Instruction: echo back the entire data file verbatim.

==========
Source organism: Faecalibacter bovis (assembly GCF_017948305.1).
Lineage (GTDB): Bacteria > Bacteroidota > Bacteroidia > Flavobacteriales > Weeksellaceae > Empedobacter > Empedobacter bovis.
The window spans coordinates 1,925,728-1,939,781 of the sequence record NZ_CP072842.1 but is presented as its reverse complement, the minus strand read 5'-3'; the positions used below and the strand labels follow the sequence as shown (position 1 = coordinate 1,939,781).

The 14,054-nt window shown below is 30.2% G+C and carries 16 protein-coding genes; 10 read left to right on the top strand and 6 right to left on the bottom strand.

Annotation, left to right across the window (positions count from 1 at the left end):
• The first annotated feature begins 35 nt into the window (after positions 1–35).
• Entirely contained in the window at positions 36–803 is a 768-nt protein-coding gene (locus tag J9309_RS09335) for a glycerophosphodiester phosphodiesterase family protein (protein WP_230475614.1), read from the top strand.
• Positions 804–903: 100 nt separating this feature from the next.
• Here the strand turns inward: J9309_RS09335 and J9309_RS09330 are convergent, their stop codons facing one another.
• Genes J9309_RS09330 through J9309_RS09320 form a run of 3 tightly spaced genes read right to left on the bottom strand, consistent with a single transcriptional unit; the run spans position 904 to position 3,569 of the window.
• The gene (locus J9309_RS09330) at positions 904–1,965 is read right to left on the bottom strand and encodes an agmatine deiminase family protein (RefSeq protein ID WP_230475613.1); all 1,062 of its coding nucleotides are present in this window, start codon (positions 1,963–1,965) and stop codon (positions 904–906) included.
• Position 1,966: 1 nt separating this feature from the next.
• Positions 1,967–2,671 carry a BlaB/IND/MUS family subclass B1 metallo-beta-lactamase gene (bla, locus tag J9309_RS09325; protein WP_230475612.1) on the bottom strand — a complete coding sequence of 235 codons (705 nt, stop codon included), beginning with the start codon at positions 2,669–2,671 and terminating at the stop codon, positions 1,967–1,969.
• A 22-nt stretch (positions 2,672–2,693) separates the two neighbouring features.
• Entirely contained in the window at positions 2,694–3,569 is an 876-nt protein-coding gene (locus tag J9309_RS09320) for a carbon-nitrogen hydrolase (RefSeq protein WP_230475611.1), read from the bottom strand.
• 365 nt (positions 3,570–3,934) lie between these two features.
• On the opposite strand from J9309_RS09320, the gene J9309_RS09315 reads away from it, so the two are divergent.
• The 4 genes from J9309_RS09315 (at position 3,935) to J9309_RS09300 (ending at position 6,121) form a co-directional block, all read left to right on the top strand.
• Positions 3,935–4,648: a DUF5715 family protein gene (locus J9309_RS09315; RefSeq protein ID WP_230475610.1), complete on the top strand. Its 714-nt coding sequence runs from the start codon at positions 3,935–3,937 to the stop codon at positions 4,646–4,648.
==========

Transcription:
Source organism: Faecalibacter bovis (assembly GCF_017948305.1).
Lineage (GTDB): Bacteria > Bacteroidota > Bacteroidia > Flavobacteriales > Weeksellaceae > Empedobacter > Empedobacter bovis.
The window spans coordinates 1,925,728-1,939,781 of the sequence record NZ_CP072842.1 but is presented as its reverse complement, the minus strand read 5'-3'; the positions used below and the strand labels follow the sequence as shown (position 1 = coordinate 1,939,781).

The 14,054-nt window shown below is 30.2% G+C and carries 16 protein-coding genes; 10 read left to right on the top strand and 6 right to left on the bottom strand.

Annotation, left to right across the window (positions count from 1 at the left end):
• The first annotated feature begins 35 nt into the window (after positions 1–35).
• Entirely contained in the window at positions 36–803 is a 768-nt protein-coding gene (locus tag J9309_RS09335) for a glycerophosphodiester phosphodiesterase family protein (protein WP_230475614.1), read from the top strand.
• Positions 804–903: 100 nt separating this feature from the next.
• Here the strand turns inward: J9309_RS09335 and J9309_RS09330 are convergent, their stop codons facing one another.
• Genes J9309_RS09330 through J9309_RS09320 form a run of 3 tightly spaced genes read right to left on the bottom strand, consistent with a single transcriptional unit; the run spans position 904 to position 3,569 of the window.
• The gene (locus J9309_RS09330) at positions 904–1,965 is read right to left on the bottom strand and encodes an agmatine deiminase family protein (RefSeq protein ID WP_230475613.1); all 1,062 of its coding nucleotides are present in this window, start codon (positions 1,963–1,965) and stop codon (positions 904–906) included.
• Position 1,966: 1 nt separating this feature from the next.
• Positions 1,967–2,671 carry a BlaB/IND/MUS family subclass B1 metallo-beta-lactamase gene (bla, locus tag J9309_RS09325; protein WP_230475612.1) on the bottom strand — a complete coding sequence of 235 codons (705 nt, stop codon included), beginning with the start codon at positions 2,669–2,671 and terminating at the stop codon, positions 1,967–1,969.
• A 22-nt stretch (positions 2,672–2,693) separates the two neighbouring features.
• Entirely contained in the window at positions 2,694–3,569 is an 876-nt protein-coding gene (locus tag J9309_RS09320) for a carbon-nitrogen hydrolase (RefSeq protein WP_230475611.1), read from the bottom strand.
• 365 nt (positions 3,570–3,934) lie between these two features.
• On the opposite strand from J9309_RS09320, the gene J9309_RS09315 reads away from it, so the two are divergent.
• The 4 genes from J9309_RS09315 (at position 3,935) to J9309_RS09300 (ending at position 6,121) form a co-directional block, all read left to right on the top strand.
• Positions 3,935–4,648: a DUF5715 family protein gene (locus J9309_RS09315; RefSeq protein ID WP_230475610.1), complete on the top strand. Its 714-nt coding sequence runs from the start codon at positions 3,935–3,937 to the stop codon at positions 4,646–4,648.